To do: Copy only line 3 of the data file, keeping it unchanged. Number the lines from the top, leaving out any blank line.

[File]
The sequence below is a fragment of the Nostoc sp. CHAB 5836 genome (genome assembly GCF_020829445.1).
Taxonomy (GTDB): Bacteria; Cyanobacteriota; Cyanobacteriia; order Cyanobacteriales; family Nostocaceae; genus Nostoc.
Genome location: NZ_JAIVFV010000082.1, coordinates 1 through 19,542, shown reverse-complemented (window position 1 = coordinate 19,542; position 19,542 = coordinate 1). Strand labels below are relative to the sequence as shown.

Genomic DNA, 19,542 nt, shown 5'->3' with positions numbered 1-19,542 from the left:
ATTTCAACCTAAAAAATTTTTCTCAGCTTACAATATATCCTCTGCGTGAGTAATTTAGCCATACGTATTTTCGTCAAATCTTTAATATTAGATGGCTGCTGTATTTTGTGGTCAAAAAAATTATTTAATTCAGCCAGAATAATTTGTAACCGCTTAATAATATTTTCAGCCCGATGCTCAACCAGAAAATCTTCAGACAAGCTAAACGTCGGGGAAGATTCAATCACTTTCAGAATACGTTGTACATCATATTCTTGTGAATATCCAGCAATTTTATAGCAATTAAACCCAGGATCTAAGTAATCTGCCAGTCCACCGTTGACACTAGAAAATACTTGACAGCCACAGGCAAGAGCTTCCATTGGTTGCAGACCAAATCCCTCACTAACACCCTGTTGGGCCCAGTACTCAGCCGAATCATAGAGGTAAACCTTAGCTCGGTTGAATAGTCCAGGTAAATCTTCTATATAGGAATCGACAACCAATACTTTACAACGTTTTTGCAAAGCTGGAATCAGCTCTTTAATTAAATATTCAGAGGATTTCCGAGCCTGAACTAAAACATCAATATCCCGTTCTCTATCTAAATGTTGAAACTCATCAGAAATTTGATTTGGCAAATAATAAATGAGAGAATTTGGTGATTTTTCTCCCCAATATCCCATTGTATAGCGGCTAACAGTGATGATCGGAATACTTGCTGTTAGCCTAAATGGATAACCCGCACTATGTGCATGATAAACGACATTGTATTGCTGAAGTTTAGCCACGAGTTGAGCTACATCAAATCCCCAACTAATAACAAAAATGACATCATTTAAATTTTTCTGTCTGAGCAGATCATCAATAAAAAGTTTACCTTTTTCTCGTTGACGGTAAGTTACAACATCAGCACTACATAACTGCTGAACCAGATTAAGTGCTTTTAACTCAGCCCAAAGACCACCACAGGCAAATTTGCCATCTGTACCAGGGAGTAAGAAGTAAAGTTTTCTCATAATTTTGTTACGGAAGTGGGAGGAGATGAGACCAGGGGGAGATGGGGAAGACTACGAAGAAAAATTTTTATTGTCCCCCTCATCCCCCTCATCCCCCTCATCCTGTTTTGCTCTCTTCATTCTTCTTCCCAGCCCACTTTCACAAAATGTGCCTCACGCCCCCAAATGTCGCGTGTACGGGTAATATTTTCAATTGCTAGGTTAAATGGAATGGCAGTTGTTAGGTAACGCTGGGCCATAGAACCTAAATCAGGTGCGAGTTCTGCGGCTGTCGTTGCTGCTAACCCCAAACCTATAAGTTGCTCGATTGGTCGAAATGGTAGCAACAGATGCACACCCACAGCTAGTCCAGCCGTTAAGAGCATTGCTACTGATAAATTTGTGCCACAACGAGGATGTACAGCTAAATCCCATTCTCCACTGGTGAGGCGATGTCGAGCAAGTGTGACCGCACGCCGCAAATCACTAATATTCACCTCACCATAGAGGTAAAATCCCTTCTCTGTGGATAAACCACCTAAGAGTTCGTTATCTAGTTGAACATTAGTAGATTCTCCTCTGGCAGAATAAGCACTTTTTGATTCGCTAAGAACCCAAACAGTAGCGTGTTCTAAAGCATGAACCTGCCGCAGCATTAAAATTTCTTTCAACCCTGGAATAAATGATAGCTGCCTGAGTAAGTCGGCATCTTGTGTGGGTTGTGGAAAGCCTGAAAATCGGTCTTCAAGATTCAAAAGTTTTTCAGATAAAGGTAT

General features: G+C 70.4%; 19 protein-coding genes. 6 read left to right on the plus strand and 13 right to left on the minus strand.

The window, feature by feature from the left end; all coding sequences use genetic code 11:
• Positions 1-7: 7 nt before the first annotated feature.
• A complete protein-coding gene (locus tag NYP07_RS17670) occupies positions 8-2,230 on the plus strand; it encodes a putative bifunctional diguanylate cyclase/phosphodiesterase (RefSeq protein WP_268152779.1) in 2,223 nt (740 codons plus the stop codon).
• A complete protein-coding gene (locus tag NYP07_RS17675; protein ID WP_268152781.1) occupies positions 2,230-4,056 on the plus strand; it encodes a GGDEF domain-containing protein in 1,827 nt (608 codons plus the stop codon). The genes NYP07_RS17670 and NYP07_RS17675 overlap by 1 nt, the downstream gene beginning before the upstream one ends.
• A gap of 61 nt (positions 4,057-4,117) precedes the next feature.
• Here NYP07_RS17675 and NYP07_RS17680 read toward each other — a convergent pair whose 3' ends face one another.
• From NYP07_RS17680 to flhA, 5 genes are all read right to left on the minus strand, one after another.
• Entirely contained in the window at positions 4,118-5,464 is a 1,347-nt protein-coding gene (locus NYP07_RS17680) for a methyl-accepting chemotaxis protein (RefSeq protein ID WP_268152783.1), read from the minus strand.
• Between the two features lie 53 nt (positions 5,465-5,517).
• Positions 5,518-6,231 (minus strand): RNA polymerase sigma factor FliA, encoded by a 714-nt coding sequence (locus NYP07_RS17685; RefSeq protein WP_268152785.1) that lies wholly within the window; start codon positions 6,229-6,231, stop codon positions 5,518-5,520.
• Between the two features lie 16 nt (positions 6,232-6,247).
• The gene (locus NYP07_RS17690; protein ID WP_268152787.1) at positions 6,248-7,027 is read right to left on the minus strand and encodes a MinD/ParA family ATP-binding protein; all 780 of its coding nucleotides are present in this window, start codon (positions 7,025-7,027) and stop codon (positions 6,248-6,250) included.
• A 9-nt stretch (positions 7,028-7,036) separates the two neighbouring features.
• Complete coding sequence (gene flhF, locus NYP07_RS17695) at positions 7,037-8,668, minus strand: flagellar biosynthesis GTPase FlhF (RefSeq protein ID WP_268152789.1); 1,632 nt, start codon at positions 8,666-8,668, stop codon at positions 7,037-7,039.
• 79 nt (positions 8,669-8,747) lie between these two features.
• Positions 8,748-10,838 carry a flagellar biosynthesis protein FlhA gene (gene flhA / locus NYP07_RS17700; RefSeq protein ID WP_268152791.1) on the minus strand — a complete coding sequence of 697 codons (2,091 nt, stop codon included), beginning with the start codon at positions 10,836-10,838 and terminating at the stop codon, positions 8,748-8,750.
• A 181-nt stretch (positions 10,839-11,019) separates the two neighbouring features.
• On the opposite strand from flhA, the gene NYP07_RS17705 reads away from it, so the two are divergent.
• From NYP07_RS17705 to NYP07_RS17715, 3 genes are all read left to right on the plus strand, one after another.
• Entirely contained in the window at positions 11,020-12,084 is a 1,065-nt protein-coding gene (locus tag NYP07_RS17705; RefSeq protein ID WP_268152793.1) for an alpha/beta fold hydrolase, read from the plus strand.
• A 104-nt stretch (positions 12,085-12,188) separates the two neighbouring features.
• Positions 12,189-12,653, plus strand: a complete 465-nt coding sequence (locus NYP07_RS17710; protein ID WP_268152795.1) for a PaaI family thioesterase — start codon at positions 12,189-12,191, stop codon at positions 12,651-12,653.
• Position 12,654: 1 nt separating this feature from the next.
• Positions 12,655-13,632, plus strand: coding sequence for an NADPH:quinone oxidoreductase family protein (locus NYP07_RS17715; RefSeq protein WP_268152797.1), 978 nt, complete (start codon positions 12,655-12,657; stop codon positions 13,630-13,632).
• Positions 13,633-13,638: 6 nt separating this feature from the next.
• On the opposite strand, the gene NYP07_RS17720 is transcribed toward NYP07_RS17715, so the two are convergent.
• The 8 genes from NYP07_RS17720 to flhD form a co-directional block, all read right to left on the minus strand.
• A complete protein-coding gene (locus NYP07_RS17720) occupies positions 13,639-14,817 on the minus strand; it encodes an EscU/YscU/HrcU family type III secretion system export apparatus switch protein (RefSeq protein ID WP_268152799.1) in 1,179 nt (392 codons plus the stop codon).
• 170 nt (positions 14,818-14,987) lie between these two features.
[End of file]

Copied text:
Genome location: NZ_JAIVFV010000082.1, coordinates 1 through 19,542, shown reverse-complemented (window position 1 = coordinate 19,542; position 19,542 = coordinate 1). Strand labels below are relative to the sequence as shown.